Magnetic Resonance Elastography as Tool for Surgical Planning
Researchers at Mayo Clinic have used magnetic resonance elastography (MRE) to assess pituitary tumour stiffness by measuring waves transmitted through the skull into pituitary macroadenomas. MRE, often called “palpating by imaging”, non-invasively identified tumours removable by simple versus complex surgeries, according to a study published in the journal Pituitary.
MRE captures snapshots of shear waves that move through the tissue and create elastograms, or images that show tissue stiffness. Ninety percent of pituitary macroadenomas (PMAs) are soft — nearly the consistency of toothpaste. Using MRE, hard PMAs can be identified and the more extensive craniotomy can be planned before starting the surgery, which makes the more invasive procedure less taxing for both the surgeon and patient.
In the new study, the Mayo team performed pre-surgical MRE examination of the PMAs of 10 patients. The MRE measurements were compared to tumour classifications made by inspection of the tumour during surgery. The surgeons categorised six tumours as soft and four tumours as medium. No tumours were deemed to be hard. The comparison of the MRE results and reports of stiffness by the surgeons when the tumour was removed and inspected were in close agreement, which was confirmed by statistical analysis.
Although brain MRE is not yet widely available, the technique is now routinely used by surgeons at the Mayo Clinic to plan the best procedure for the removal of PMAs as well as several other types of brain tumour. An important aspect of some of the other brain tumour types, which the Mayo surgeons are finding extremely useful, is the ability of MRE to identify tumour adhesion to the brain, says John Huston III, MD, professor of radiology at the Mayo Clinic in Rochester, MN, and senior author of the study.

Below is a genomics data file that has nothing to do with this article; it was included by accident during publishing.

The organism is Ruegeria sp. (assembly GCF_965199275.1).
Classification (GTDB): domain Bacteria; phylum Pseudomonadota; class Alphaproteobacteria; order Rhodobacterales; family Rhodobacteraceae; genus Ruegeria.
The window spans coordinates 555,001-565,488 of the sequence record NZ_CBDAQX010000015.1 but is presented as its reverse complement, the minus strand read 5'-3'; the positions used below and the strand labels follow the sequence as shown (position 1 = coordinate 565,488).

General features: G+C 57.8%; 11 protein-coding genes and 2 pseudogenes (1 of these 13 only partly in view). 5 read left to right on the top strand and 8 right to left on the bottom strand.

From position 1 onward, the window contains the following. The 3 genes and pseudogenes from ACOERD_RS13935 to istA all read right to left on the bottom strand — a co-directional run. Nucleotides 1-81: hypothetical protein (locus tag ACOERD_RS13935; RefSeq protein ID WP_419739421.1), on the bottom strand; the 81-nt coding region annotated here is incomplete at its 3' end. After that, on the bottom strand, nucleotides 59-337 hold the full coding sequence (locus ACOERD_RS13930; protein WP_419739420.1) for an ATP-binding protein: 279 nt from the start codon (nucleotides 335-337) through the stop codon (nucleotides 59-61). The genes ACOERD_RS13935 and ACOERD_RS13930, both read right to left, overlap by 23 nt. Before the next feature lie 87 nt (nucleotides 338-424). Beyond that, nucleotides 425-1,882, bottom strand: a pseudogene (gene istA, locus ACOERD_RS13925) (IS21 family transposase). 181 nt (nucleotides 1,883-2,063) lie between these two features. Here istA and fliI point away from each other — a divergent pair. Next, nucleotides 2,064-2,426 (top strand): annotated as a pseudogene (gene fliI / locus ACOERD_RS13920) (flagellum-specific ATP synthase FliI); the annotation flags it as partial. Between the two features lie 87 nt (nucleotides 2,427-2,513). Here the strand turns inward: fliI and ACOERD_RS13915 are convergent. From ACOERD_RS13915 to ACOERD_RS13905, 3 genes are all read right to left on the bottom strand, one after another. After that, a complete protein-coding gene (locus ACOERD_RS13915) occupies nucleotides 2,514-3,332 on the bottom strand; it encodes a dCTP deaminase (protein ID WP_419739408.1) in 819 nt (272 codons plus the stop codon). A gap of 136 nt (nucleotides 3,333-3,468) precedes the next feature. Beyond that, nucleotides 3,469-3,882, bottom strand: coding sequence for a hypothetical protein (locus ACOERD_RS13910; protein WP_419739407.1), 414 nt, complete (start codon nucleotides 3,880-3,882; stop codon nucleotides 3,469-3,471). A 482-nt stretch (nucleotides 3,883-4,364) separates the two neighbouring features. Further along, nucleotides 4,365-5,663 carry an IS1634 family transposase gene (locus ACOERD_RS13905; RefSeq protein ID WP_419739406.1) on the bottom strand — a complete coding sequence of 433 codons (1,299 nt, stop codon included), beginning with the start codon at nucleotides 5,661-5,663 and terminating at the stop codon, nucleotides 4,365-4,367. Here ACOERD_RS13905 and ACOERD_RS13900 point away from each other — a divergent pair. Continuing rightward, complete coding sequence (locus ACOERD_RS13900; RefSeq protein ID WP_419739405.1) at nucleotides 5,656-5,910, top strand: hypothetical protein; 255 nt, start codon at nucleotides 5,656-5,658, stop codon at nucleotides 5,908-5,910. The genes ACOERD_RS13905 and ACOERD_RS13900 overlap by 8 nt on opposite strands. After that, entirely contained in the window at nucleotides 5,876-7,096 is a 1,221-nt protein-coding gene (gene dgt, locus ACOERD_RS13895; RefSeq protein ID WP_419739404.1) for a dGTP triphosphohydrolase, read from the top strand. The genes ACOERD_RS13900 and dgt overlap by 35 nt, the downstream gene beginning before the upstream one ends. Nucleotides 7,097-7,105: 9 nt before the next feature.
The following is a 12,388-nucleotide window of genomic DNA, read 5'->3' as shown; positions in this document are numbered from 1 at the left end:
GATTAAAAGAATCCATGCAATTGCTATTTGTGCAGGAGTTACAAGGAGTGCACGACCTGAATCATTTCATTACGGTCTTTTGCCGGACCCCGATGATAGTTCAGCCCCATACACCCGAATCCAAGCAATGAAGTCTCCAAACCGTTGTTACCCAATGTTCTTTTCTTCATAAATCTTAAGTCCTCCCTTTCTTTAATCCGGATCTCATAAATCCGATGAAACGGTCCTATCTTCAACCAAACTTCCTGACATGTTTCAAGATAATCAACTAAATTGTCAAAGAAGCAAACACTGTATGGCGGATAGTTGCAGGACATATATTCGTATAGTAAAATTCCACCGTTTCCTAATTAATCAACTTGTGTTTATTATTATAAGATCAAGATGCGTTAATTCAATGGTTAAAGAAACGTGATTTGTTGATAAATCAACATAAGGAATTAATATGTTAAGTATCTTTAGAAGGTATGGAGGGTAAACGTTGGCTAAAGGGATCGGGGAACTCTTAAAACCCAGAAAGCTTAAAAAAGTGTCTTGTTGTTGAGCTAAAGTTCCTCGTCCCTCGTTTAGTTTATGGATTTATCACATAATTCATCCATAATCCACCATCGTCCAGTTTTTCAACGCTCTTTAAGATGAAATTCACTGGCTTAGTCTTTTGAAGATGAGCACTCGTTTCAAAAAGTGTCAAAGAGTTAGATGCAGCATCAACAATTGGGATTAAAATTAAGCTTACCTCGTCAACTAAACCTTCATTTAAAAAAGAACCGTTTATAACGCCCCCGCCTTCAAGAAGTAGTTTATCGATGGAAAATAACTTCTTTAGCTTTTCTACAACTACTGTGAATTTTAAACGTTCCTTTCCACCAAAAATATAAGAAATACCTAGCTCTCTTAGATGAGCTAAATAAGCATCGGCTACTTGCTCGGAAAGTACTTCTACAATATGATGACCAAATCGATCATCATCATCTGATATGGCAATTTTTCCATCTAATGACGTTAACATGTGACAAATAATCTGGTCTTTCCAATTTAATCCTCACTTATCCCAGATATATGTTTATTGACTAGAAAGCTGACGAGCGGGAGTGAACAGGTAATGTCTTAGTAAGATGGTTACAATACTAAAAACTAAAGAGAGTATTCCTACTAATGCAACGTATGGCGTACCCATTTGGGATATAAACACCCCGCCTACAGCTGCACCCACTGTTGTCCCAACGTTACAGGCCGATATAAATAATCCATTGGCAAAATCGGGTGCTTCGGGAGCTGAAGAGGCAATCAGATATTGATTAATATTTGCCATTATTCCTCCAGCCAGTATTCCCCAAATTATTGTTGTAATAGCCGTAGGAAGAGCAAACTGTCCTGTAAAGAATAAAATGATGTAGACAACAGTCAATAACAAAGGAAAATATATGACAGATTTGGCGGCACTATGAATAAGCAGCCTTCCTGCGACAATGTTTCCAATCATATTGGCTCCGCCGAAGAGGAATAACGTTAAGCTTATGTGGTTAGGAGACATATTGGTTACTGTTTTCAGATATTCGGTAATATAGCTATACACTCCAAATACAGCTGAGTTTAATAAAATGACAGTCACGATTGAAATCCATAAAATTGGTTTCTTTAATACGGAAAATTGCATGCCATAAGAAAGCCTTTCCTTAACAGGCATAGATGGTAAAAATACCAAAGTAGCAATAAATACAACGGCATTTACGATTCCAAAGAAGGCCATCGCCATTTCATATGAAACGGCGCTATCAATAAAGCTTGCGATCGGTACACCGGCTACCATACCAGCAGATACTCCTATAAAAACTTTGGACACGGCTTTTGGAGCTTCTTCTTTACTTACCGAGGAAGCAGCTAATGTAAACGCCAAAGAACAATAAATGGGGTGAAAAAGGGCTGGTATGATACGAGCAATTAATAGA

Adhesion refers to whether the brain tumour and healthy brain tissue are connected by an extensive network of blood vessels and connective tissue. This is in comparison with a tumour that is in the brain but is isolated from healthy tissue. When MRE is used to analyse this aspect of the tumour, it clearly identifies those that are non-adhered, showing a border around the tumour through which there are no vascular connections. In contrast, MRE of adhered tumours show no border between the tumour and healthy brain, indicating extensive vascular and soft tissue connections between brain and tumour.
According to Prof. Huston, his team is continuing to apply MRE to diagnosis of other brain disorders. In addition to characterising focal brain disorders such as tumours, the team is testing the potential for MRE to provide diagnostic information about diffuse brain disease. MRE brain stiffness patterns are also used to identify different types of neural disorders including dementia.
Source & Image: National Institute of Biomedical Imaging and Bioengineering
Published on : Tue, 31 Jan 2017
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